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Salmon Defection Spawns Reaction


Published September 8, 2009 at 3:42 p.m.

As Seven Days reported this morning, State Auditor Thomas M. Salmon has renounced his Democratic Party roots and will become a Republican. 

"I did not leave the Democratic Party," said Salmon. "The party left me and tens of thousands of others in a reunion with the Progressive Party."


Not that said reunion has won them many elections — especially against Republican Gov. Jim Douglas. Fusion, unity or head-to-head, the left has been unable to seat a governor in Vermont for many years. Heck, even former Gov. Howard Dean was known as a fiscal conservative when he led the state — never mind his status as a "raging liberal" today on the national stage.

In response to reporters' questions, Salmon said his intent is to run for reelection as auditor in 2010. But he won't yet rule out a run for higher office.

"I'd say there is about a 10 percent chance I'd run for higher office," said Salmon.

That must mean Lt. Gov. Brian Dubie is 90 percent sure he's running for the top spot, eh? We may know more next week when Dubie's "couple of weeks" to make a decision runs its course. He's in Alaska this week surveying Vermont-made wind turbines powering remote Eskimo villages.

Salmon said he would support Dubie if the lite guv decides to run for governor. But, speculation is that Salmon would run as a Republican if Dubie opts to sit out the race.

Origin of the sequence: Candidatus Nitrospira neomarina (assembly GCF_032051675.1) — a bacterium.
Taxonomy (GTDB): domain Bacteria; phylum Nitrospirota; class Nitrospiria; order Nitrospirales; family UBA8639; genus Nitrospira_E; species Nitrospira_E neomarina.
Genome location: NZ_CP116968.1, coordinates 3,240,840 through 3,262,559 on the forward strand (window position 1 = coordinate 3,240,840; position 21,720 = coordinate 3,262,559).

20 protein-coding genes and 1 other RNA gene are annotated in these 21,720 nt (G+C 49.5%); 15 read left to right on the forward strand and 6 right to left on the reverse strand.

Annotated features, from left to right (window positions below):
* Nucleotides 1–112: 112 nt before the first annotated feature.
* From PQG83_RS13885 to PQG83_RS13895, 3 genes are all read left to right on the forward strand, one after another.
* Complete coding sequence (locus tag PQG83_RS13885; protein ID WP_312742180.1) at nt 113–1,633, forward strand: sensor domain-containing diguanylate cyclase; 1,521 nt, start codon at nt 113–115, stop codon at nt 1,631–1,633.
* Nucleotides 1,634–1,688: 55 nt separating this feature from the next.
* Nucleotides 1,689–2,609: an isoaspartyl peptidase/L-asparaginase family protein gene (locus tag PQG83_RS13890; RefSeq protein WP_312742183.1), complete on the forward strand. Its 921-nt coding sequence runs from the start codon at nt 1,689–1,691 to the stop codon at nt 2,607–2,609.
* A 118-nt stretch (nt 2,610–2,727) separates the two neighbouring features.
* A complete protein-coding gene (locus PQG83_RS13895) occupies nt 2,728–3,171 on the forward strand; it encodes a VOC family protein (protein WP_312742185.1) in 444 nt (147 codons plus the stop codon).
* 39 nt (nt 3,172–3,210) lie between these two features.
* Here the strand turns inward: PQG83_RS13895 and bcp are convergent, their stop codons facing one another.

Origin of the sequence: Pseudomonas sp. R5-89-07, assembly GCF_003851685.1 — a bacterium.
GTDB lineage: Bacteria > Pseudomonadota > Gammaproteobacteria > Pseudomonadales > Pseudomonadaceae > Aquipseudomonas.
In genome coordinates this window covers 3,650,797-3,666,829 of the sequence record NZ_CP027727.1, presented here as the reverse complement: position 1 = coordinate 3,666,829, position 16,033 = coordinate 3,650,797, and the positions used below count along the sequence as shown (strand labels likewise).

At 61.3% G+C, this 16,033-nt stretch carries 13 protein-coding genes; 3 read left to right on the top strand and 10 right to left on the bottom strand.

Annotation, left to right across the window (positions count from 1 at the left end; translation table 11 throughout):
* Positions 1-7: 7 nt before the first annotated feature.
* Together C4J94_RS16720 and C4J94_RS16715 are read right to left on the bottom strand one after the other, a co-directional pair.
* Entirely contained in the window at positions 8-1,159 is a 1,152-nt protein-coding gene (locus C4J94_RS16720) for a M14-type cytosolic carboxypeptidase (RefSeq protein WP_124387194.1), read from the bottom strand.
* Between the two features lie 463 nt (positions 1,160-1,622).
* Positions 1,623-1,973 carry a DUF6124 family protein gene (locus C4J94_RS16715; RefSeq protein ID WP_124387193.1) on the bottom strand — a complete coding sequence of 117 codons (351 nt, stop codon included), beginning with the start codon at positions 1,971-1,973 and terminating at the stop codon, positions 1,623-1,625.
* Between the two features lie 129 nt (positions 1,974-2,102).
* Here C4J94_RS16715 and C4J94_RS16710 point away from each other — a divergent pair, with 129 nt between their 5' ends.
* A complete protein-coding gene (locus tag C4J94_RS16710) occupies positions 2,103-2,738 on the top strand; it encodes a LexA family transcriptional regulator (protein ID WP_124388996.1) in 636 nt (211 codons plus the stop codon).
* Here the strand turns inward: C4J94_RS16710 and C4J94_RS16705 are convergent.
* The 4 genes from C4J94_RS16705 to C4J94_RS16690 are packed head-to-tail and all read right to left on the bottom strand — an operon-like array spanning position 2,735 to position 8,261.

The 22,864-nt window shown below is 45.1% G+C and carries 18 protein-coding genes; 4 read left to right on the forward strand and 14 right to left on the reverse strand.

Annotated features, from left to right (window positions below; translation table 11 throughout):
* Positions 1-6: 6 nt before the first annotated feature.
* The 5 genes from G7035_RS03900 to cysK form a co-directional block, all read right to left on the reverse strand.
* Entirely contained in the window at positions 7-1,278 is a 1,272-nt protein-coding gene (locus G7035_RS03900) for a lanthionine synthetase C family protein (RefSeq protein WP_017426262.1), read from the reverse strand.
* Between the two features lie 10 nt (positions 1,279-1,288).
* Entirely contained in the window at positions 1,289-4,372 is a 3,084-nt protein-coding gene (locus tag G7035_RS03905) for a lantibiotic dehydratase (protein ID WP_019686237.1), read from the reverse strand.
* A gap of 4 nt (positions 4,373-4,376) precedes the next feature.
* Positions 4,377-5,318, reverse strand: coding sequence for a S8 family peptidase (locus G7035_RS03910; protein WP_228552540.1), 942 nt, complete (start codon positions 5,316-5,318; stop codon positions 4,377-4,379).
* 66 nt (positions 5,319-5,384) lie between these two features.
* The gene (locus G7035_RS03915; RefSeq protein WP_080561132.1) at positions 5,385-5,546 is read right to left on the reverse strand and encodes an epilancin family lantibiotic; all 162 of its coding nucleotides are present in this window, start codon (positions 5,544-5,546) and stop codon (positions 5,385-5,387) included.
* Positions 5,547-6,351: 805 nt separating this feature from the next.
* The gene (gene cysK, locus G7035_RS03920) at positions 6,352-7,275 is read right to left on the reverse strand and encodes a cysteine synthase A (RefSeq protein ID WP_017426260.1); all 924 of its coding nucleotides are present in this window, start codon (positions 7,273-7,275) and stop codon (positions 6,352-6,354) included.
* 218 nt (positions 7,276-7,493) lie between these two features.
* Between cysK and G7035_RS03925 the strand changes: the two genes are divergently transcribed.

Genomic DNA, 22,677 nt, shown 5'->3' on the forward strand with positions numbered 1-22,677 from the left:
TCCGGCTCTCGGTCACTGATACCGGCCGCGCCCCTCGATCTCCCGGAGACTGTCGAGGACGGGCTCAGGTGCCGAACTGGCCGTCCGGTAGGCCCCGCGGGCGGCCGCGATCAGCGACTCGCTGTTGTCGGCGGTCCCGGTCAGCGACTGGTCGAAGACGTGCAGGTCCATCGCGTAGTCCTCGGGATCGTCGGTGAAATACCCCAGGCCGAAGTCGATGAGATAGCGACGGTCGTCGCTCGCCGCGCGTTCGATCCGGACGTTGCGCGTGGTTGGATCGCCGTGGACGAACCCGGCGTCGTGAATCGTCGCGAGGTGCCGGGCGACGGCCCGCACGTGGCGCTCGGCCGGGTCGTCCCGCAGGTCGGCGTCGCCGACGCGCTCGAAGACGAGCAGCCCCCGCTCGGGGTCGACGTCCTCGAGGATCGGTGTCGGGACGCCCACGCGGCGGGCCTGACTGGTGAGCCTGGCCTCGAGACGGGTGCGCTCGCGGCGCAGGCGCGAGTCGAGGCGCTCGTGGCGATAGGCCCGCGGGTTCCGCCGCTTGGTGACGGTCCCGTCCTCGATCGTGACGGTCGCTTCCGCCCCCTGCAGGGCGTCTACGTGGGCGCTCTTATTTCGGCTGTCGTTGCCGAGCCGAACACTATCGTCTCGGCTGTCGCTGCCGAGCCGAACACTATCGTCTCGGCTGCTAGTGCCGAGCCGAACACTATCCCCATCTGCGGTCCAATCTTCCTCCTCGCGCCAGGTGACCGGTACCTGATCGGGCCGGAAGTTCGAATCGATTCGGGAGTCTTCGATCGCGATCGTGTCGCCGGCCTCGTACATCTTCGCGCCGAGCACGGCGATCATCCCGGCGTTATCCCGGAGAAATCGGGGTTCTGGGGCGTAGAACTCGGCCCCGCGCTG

Most of Salmon's speech was reserved for a critique of the Democratic Party as one out of touch with the fiscal challenges facing the state, and failing to grapple with the need for fundamental restructuring of state government.

"I believe the majority of Vermonters do not want to see tax increases as a consequence of poor planning," said Salmon. "I am changing my political affiliation to align myself with the party closest to my core beliefs. It is my belief that the Vermont Republican Party is closest to accepting the realities of our times, and is therefore the party best equipped to manage the very real and troubling economic and social conditions which confront us not only today but in the coming decade."

Salmon was joined in the Cedar Creek Room by dozens of Republicans — the GOP Welcome Wagon, as it were. They included House Minority Leader Patti Komline (R-Dorset); Vermont GOP Chairman Rob Roper; Sen. Kevin Mullin (R-Rutland); Sen. Diane Snelling (R-Chittenden); Rep. Pat McDonald (R-Berlin); and Neale Lunderville, the political wunderkind of Gov. Jim Douglas and his administration secretary. Also, joining the throng were Rep. Heidi Scheuermann (R-Stowe); Rep. Scott Wheeler (R-Derby); and Rep. Linda Myers (R-Essex).

Every Republican I spoke with was practically giddy with joy to have Salmon — the son of a Democratic governor — jump the D's ship and join theirs.

"We're glad to have him," said Komline. "I think he's right that the Democratic Party has moved to the left, and it's really been the Republicans who are talking about fiscal discipline."

Komline said she does not expect Republicans to be wary of Salmon's leap to the GOP. "As state auditor, I know plenty of House Republicans who believe Tom to be a straight shooter, and we'll be glad to have someone else like him at the pulpit."

That sentiment was echoed by Roper, who said he has heard no concerns among rank-and-file GOP about Salmon's defection.

Salmon's decision ends a week of speculation and rumors that he was going to leave the party.